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Hip News

There's No Place Like Home to Heal Hip Fractures

Once upon a time, patients did most of their recovery in the hospital. Today the trend is to send patients home as early as possible. This is cheaper for insurance companies. It can also be better for patients. Hip fractures usually occur in older adults. These patients usually stay in the hospital while they heal. This study from Australia compared the traditional approach to a home rehabilitation program.

All patients were over 65 and living on their own and in fairly good health before hip fracture. All of them spent two days in the hospital. Then one group stayed in the hospital for conventional rehab. The other group was sent home. Nurses, therapists, and other specialists and helpers were sent to their homes as needed. Both groups did hip exercises as part of rehab.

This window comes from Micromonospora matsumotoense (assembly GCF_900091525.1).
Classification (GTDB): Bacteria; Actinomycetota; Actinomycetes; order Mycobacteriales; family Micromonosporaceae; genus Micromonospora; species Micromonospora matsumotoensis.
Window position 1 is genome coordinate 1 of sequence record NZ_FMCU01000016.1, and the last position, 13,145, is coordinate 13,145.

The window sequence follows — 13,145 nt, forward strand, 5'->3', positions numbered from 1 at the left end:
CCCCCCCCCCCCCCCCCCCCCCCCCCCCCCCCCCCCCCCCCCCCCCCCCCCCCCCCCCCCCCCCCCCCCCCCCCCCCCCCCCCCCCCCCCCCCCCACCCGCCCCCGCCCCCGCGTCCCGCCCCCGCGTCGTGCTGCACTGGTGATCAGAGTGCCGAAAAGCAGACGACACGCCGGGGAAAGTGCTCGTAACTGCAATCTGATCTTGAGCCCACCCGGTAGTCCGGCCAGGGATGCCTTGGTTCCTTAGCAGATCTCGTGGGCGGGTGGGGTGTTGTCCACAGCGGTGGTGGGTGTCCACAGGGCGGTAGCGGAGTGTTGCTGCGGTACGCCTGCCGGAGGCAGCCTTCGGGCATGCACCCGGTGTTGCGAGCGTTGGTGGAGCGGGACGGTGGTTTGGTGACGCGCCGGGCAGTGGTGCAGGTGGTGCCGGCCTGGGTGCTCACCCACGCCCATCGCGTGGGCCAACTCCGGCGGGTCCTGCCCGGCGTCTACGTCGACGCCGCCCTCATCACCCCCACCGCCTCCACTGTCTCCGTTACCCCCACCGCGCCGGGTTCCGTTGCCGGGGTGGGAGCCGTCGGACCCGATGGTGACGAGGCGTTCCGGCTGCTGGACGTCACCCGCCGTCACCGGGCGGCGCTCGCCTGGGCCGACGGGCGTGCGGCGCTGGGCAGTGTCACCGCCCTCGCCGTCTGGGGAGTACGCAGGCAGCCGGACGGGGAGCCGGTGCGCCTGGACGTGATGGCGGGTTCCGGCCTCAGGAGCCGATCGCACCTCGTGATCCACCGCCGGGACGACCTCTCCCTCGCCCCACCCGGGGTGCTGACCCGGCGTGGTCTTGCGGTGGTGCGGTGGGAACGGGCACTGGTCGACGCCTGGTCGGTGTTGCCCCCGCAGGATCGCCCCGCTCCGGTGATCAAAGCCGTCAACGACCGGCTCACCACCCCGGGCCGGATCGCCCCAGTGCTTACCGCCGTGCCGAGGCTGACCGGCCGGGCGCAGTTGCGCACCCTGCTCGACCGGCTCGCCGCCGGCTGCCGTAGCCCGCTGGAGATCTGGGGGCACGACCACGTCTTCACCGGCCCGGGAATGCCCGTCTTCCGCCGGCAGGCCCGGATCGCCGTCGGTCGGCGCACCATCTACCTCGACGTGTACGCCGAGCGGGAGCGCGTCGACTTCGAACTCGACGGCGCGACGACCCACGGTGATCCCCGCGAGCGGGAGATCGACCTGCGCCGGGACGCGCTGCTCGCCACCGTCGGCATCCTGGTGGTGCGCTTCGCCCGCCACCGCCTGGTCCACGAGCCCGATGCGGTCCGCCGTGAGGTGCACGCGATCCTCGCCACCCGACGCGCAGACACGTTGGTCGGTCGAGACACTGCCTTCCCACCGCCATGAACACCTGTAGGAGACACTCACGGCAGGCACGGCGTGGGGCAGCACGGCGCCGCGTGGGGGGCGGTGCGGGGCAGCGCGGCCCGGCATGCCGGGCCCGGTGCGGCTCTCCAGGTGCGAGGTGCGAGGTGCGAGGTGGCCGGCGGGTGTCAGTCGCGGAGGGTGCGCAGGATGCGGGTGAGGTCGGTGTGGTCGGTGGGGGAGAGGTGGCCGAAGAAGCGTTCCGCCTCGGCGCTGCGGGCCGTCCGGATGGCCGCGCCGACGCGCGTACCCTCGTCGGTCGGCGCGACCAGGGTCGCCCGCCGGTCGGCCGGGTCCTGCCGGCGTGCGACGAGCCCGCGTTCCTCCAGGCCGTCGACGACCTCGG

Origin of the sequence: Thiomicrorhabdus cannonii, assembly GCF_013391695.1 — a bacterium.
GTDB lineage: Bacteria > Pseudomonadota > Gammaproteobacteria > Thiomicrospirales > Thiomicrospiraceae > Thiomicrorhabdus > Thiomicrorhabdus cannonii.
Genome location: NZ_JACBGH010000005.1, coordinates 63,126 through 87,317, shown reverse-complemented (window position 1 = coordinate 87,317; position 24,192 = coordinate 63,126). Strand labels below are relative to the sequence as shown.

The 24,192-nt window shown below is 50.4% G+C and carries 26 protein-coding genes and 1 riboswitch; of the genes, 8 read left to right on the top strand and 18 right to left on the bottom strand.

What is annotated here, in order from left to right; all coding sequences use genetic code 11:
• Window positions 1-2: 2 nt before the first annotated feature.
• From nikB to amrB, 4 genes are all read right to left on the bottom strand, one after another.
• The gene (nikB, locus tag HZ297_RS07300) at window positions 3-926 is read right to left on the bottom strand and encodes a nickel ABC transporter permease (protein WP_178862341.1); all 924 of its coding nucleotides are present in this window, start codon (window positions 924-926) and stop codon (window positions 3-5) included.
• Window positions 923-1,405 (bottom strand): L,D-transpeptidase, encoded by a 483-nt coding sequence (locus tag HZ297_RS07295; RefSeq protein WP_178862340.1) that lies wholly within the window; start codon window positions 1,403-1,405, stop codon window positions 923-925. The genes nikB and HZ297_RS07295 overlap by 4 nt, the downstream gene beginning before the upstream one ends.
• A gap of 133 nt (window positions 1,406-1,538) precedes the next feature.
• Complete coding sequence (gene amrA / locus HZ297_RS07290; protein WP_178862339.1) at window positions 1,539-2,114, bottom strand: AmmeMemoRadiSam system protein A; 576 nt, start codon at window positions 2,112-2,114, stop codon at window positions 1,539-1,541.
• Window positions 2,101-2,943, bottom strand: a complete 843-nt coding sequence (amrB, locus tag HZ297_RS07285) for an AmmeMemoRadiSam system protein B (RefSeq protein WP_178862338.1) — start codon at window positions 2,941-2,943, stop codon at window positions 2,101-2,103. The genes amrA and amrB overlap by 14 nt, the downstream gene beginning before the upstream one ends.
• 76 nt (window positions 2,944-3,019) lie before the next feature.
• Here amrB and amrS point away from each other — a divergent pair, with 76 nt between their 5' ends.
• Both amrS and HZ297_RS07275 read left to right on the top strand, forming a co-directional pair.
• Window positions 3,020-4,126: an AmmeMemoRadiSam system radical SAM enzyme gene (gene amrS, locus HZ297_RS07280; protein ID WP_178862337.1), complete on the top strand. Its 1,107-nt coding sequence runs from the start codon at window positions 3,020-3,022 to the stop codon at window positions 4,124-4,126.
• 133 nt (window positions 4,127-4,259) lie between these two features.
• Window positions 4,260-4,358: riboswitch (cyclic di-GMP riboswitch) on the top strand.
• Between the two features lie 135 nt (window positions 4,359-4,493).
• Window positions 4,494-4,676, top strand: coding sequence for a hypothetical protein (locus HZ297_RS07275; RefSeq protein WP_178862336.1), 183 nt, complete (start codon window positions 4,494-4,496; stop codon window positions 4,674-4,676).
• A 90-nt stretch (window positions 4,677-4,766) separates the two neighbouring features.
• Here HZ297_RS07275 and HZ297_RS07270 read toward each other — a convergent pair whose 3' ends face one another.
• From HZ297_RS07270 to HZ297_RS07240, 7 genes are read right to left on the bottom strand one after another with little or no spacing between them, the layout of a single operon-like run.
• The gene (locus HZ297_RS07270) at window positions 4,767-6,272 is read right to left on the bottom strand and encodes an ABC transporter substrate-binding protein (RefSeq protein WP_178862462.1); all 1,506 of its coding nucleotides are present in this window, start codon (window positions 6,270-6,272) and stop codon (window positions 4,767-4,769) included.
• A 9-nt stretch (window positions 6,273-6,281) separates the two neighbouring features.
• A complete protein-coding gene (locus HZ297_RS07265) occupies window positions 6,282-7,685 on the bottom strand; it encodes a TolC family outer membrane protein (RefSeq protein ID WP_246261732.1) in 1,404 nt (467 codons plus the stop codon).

Researchers looked at the two groups over one year. Patients answered questions about their activities and quality of life. Researchers also tested patients' ability to move. Importantly, caregivers also answered questions about the burden of helping the patients.

At one year, there was no real difference between the two patient groups. Yet there was a difference in the caregiver groups. The caregivers for patients getting home therapy reported a bigger decrease in their burden over the year.

The authors note that doctors should choose patients for home therapy very carefully. Patients and caregivers need to understand what they're getting into. The patient must have a home that will work for a person who can't get around well. And there needs to be good support in the patient's community. But overall, this study suggests that home therapy can be effective for older patients with hip fractures.


Maria Crotty, FAFRM, et al. Patient and Caregiver Outcomes 12 Months after Home-Based Therapy for Hip Fracture: A Randomized Controlled Trial. In Archives of Physical Medicine and Rehabilitation. August 2003. Vol. 84. No. 8. Pp. 1237-1239.

10/12/2003

*Disclaimer:* The information contained herein is compiled from a variety of sources. It may not be complete or timely. It does not cover all diseases, physical conditions, ailments or treatments. The information should NOT be used in place of visit with your healthcare provider, nor should you disregard the advice of your health care provider because of any information you read in this topic.
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